The Convention on the Elimination of All Forms of Discrimination against Women (CEDAW) is a milestone in the history of women’s rights. Entering into force in 1981, the convention firmly places women’s inequality in international law in a comprehensive manner. Extraordinarily, 189 countries have ratified it – virtually all of the United Nations’ (UN) 193 members. Yet, 40 years later, women still undergo discrimination.
The constraints of international law in tackling women’s inequality are a highly complex issue. However, I understand that the prevailing liberal perspective and its overreliance on sex differences is a main hindrance preventing the convention from having a more effective impact on women’s lives. In my research, I return to CEDAW’s overlooked drafting history to understand how liberal feminism found its way into the text and pushed other feminist approaches to the margins.
Women have long challenged the idea that their rights were only a matter of national laws. From the first years of the 20th century, female delegates and activists struggled within multilateral organisations – including the League of Nations and the Inter-American Commission of Women – to affirm the status of women as a legitimate international concern. CEDAW is a much-celebrated contribution to their endeavour: it is the first binding international legal instrument aimed at fighting discrimination against women in all its forms.
Eliminating ‘discrimination against women’ is the core of states’ obligations, and they agreed to pursue it – without delay and by all means – considering the whole of women’s experience. Addressing inequality as a complex and interrelated phenomenon, CEDAW legally obliges states to take all the appropriate measures to eliminate discrimination against women, for instance, in the political public life (article 7), education (article 10), employment (article 11), health care (article 12), and in marriage and family relations (article 16).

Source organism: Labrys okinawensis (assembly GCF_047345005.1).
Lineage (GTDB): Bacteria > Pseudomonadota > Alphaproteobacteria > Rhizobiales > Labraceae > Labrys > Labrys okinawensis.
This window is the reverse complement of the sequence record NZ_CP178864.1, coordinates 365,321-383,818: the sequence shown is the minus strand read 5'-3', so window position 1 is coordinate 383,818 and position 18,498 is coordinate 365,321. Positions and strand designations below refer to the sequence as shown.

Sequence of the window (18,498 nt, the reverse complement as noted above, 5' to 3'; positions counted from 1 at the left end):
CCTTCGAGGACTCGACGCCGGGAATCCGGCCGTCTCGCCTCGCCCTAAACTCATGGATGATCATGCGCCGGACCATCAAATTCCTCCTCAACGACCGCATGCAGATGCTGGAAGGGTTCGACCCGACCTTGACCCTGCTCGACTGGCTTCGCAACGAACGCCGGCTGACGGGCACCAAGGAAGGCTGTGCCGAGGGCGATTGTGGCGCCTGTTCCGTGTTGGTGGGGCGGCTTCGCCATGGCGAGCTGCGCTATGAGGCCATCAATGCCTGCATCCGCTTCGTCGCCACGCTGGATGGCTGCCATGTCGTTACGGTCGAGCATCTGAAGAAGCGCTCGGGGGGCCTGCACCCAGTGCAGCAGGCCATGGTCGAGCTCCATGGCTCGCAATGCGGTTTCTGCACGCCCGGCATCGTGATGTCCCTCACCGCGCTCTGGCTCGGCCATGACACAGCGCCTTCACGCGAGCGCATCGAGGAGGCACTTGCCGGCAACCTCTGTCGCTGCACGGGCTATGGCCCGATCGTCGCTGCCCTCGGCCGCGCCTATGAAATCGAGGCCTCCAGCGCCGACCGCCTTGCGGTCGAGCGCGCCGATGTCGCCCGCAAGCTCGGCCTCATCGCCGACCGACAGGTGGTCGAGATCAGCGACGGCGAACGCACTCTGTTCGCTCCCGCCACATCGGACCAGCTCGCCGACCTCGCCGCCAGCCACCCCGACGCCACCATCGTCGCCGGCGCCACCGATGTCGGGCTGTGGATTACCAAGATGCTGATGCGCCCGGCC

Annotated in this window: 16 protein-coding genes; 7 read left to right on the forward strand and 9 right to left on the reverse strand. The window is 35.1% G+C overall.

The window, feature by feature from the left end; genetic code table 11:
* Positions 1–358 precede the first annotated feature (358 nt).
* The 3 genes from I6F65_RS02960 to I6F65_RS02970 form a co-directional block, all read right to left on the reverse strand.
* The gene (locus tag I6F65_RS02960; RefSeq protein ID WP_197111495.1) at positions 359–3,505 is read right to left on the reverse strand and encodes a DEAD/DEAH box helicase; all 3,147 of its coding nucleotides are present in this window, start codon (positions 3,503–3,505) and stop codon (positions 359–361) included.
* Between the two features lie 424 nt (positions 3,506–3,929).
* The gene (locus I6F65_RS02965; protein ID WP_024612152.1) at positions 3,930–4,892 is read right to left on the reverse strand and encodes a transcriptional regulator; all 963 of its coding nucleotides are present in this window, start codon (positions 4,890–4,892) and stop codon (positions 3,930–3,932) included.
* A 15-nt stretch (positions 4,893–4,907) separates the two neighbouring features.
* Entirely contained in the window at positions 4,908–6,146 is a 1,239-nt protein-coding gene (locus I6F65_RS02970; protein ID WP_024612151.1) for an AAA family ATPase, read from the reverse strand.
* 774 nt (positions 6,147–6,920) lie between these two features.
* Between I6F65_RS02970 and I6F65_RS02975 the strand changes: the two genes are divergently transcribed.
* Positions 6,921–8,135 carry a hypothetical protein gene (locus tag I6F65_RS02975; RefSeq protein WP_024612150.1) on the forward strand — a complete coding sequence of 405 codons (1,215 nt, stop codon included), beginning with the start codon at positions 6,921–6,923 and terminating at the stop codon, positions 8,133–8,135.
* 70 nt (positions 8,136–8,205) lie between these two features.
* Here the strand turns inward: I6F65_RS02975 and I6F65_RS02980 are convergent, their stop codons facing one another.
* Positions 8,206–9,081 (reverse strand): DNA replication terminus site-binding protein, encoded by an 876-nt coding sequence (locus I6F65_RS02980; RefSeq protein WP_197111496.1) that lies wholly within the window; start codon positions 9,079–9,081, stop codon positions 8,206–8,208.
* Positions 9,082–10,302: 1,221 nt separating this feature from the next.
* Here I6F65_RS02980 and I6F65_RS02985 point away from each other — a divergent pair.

However, CEDAW proposes tackling discrimination essentially from a liberal feminist perspective. And this is where its fundamental shortcoming lies. See, for instance, how article 1 defines ‘discrimination against women’: “any distinction, exclusion or restriction made on the basis of sex which has the effect or purpose of impairing or nullifying the recognition, enjoyment or exercise by women, irrespective of their marital status, on a basis of equality of men and women, of human rights and fundamental freedoms in the political, economic, social, cultural, civil or any other field”.
This formula is repeated throughout the convention, and men’s lives are used as a measure for women’s equality. Overly relying on sex differences, CEDAW treats women as a homogeneous group that mainly suffer from gender oppression, and hence the removal of barriers that impede them from having the same status as men should suffice.
CEDAW occupies a prominent place in international law – an international bill of human rights for women, in the words of the UN. In this sense, engendering equality, CEDAW contributes to an alleged politically neutral narrative that universalises the experience of white Western women, celebrates liberal feminism as hegemonic, and pushes competing approaches to women’s rights to the margins. Giving little weight to all other multiple oppressions that add to women’s experience, CEDAW reinforces a civilising feminism – a term that I borrow from Françoise Vergès –, one that addresses women’s rights as something alien to other struggles, such as race, class, and imperialism. Women live lesser lives; still, those who find themselves in the intersection of multiple oppressions beyond the gender gap find little remedy in CEDAW.
CEDAW was negotiated amid the Cold War, from 1974 to 1979. In a quest for cultural hegemony, the superpowers relied on the status of women as a measure of national superiority and championed different approaches to women’s rights: the Soviet Union preferred a multi-issue feminism, while the United States advanced a liberal one. The latter prevailed, and it remains hegemonic in international law: liberal-inspired gender reforms are welcomed to the detriment of others.
In dialogue with Gina Heathcote’s work, I use feminist historiography to understand how other approaches to women’s rights, more amenable to including intersectional vectors of oppression beyond gender, were pushed to the peripheries of international law - where they remain still.
On 31 March, Natali will present her research on "The Politics of Women's Rights at the UN: A Transnational Diplomatic History of CEDAW (1974-1979) as part of the Gender Seminar Series.